Manon Lafrance: Backstage with the new director of the Converatoire de Musique de Montrealby Emilie White
/ November 1, 2013
Flash version here.
In June 2012, Manon Lafrance welcomed her new role with ease. The new director of the Conservatoire de musique de Montréal feels at home in the office. Her job as a performer with the renowned Canadian Brass and the Orchestre symphonique de Montréal has not kept her away from her vocation at the Conservatoire. She has spent most of her life there: she studied at the Conservatoire from the ages of 13 to 27 before becoming a trumpet teacher and serving as the head of the brass section for some fifteen years. It’s easy to see why the role comes naturally to her. Says Lafrance, “I want the Conservatoire to keep its primary mission to train students, and to see our students shine as much as possible on the world’s greatest stages. As a student, I myself had this dream, and I achieved it. And finally, I am the most fulfilled person because I have reached my goal, my dreams, and now I’m in a position to help others.”
She has still managed to make her mark since her arrival. Driven by nostalgia, she wanted to reinstate the Big Band program at the Conservatoire. When she was an adolescent, she experimented with jazz under the direction of leader Nick Ayoub, who has since passed away. Lafrance has seen the Big Band program reborn under the direction of Jean-Nicolas Trottier.
“I think it’s important that students do this type of music, because whatever happens at the Orchestre symphonique, there’s always work in popular music or in the studio. It’s a language that everyone should learn, especially brass players, naturally, because it’s a very, very important component,” she explains.
On the financial side of things – a thorny issue for the Conservatoire – the fundraising event was a resounding success. Lafrance set a modest goal to raise $100,000.
“Tickets were sold out a week before the event,” she says. “We raised $140,000, and that goes directly to helping students: to go and do professional auditions, internships, master classes, and competitions. I’m very proud of that.”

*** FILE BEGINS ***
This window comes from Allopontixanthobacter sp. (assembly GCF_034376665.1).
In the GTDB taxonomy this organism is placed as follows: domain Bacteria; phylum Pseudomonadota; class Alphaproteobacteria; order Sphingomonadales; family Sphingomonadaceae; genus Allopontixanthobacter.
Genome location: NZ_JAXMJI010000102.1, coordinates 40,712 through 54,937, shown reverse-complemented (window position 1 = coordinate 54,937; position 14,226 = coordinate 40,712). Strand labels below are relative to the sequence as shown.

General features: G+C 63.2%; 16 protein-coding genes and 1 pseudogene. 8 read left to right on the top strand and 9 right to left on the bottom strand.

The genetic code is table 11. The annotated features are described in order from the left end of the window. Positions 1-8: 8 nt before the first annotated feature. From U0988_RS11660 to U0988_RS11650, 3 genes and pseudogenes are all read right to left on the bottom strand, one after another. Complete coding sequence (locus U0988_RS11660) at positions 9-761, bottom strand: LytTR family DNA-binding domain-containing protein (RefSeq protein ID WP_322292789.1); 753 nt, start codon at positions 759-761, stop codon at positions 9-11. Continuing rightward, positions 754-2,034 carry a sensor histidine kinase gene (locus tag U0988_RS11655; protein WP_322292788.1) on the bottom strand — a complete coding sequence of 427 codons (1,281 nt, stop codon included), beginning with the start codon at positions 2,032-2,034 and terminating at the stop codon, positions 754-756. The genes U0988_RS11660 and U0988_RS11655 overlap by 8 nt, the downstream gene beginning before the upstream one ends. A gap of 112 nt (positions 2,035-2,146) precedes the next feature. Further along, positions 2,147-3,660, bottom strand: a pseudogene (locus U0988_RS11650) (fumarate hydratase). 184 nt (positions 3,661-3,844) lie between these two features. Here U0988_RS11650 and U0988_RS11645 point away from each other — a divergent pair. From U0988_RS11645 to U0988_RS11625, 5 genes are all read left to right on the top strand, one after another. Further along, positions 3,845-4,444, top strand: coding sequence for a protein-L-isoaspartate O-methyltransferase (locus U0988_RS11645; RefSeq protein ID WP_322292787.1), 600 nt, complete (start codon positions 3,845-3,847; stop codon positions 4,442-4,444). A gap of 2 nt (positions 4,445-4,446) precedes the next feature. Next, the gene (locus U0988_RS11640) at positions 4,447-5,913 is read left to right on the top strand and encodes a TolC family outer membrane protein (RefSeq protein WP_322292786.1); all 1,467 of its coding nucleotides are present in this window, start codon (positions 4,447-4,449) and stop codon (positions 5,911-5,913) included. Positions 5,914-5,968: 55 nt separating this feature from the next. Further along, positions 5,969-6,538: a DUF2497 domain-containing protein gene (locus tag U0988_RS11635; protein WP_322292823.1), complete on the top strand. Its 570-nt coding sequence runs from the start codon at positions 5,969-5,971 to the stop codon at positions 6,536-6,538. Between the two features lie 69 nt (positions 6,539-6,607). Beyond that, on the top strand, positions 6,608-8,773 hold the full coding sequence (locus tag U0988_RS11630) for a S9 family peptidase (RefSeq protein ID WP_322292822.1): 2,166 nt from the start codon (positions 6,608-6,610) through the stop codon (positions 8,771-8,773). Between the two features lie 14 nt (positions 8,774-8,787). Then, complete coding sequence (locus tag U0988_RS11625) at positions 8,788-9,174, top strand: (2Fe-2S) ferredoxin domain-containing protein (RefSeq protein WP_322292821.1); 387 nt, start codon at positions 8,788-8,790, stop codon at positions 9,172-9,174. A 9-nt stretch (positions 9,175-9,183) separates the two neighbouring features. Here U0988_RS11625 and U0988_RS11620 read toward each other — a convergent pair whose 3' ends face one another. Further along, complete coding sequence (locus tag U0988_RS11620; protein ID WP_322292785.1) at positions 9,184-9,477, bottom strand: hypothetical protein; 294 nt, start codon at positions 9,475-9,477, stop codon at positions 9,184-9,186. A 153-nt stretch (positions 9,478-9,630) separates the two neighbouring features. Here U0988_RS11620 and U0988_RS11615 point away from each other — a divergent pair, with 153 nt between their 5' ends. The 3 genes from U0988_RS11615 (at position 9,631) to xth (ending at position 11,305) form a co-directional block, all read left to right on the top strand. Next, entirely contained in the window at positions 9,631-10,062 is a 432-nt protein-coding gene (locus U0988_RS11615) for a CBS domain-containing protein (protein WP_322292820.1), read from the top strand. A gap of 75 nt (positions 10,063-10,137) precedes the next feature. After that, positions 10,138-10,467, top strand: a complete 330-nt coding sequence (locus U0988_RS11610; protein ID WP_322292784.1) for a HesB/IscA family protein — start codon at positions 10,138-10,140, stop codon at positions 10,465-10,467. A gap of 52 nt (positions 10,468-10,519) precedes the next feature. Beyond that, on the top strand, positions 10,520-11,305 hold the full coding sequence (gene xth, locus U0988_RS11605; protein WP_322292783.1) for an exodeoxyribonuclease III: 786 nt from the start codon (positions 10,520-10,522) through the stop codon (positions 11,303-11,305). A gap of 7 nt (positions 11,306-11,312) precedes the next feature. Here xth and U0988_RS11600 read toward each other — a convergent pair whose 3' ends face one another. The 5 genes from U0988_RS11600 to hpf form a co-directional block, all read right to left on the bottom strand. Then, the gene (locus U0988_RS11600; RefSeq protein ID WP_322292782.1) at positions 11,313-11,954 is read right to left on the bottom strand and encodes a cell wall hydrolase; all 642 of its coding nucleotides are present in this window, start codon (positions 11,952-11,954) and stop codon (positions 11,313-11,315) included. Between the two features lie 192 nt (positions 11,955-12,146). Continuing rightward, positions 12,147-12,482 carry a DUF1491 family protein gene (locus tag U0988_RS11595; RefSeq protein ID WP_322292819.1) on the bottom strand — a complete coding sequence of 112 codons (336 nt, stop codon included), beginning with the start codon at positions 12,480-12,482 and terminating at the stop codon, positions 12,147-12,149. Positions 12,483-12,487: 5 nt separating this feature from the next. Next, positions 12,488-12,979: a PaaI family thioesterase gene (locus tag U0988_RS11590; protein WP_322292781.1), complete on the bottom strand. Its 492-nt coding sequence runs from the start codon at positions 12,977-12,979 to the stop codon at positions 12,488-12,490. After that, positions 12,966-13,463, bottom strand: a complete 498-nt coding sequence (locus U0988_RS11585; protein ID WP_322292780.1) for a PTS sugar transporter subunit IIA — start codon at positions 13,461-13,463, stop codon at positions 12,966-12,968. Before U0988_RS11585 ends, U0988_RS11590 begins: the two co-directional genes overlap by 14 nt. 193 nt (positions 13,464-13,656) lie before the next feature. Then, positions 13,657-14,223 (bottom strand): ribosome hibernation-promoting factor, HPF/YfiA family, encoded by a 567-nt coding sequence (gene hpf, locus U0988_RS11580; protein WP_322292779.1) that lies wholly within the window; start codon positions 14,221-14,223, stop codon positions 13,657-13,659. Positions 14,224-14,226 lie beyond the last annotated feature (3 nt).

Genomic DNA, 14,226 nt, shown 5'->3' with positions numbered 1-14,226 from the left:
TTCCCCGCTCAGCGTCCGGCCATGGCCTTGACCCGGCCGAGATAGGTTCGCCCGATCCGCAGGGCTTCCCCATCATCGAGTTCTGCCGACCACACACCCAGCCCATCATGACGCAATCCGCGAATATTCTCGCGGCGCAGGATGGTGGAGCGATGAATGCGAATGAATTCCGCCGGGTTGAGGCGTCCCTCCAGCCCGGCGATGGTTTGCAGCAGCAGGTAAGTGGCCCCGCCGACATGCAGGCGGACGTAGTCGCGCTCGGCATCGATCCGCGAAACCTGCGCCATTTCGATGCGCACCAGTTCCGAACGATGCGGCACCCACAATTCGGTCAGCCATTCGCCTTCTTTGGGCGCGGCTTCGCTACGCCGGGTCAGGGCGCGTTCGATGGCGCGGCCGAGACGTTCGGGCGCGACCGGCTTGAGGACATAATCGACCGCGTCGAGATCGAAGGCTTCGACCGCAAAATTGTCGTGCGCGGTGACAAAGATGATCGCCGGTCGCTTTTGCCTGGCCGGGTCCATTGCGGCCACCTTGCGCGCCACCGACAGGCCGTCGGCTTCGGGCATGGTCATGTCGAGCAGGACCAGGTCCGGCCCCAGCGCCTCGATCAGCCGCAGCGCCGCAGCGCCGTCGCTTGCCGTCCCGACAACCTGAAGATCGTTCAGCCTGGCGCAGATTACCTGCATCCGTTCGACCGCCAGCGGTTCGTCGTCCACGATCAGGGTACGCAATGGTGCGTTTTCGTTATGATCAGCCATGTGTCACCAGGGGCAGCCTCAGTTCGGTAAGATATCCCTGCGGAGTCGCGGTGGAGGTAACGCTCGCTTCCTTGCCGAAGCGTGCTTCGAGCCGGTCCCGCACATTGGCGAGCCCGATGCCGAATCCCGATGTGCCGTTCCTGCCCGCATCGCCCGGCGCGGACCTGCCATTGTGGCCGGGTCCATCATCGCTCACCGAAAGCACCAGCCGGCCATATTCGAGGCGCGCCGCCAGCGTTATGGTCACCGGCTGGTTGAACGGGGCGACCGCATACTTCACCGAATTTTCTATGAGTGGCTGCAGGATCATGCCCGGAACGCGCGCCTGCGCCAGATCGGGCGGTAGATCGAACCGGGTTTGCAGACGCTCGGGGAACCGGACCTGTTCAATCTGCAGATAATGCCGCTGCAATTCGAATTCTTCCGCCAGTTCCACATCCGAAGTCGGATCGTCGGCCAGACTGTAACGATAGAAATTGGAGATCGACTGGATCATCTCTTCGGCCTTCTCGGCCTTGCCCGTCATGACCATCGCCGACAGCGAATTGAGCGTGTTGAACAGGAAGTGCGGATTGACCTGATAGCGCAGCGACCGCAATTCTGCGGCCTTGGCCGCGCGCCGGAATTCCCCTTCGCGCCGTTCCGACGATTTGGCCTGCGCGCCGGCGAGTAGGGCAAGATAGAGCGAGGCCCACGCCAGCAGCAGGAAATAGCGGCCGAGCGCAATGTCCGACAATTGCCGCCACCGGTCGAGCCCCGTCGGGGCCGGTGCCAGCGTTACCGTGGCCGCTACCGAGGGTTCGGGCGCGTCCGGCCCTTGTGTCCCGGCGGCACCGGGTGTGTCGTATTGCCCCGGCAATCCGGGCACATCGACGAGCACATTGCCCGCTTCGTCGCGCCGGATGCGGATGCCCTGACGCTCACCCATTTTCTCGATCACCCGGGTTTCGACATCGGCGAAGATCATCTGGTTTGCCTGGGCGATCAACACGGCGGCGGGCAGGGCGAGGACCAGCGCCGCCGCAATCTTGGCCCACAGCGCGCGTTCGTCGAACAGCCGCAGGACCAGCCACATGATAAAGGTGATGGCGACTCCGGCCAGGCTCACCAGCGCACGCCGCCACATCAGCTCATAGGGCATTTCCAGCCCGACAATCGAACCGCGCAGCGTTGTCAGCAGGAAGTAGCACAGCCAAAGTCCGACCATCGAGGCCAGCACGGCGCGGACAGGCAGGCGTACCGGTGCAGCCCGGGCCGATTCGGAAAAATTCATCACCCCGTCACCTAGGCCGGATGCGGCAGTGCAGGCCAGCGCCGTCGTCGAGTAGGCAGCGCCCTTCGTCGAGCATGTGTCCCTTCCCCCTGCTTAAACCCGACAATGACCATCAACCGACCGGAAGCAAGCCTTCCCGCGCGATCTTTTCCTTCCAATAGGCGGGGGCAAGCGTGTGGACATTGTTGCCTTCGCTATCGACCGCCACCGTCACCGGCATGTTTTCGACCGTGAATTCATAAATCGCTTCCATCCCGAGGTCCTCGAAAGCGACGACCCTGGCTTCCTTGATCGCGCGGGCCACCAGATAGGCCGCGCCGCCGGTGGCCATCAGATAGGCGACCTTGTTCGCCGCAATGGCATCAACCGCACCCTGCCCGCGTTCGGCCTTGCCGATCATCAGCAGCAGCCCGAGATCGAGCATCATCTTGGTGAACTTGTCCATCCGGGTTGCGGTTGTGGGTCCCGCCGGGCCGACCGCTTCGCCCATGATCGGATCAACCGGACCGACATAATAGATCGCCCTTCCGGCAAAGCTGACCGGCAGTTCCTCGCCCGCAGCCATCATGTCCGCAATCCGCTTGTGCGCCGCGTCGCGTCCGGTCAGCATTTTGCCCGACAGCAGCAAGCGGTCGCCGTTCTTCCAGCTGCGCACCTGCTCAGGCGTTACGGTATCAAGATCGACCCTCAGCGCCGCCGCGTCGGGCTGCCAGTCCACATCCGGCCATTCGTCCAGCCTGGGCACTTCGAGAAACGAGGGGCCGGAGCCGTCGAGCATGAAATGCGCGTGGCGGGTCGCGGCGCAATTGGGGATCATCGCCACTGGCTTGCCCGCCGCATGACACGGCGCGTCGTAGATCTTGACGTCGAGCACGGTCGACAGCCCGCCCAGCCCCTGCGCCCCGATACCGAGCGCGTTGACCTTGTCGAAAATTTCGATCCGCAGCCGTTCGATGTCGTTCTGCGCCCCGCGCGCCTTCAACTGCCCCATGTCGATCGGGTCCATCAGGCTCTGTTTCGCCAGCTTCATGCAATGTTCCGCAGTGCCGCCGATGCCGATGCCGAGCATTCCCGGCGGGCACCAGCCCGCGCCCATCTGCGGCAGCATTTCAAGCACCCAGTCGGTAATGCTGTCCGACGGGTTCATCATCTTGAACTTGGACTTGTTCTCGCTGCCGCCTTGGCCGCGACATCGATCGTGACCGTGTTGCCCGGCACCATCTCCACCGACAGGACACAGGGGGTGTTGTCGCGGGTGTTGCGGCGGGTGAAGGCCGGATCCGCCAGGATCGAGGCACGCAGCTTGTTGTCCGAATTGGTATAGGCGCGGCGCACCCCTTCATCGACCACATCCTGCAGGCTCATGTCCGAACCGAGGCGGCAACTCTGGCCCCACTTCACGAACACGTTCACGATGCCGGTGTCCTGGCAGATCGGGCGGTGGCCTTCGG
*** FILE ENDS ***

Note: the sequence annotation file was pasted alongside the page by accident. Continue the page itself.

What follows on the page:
The gala fundraiser was hosted by Yannick Nézet-Séguin, spokesperson for the Conservatoire de musique, and Albert Millaire, spokesperson for the Conservatoire d’art dramatique.
She added that the funds would be used to help students buy musical instruments. “We have a very good instrument bank at the Conservatoire, but once students leave the program, they no longer have access and they need some financial assistance,” she says.
Lafrance worries about budget cuts to music programs at secondary schools throughout the province. She hopes to establish partnerships with music schools to remedy the situation.
“We know all too well that music schools are closing quickly with a capital Q,” says Lafrance. “Orchestras and harmonies become a meeting place for youth, and an intellectual and emotional communication is created. It’s a place that brings youth together so that they aren’t loitering in the streets. Making music is good for concentration, it’s pro-social, and it’s good for the emotions. Maintaining music schools is a cause close to my heart.”
“Heartbreaking” is her word for the recent budget cuts, which cancelled $500,000 for music programs in secondary schools in Laval. She remains delicate in her approach and attentive to the needs of teachers and students. She concludes, “I think that I’m doing the best I can in this role; I try to carry out the mission of the Conservatoire.”
Translation: Rebecca Anne Clark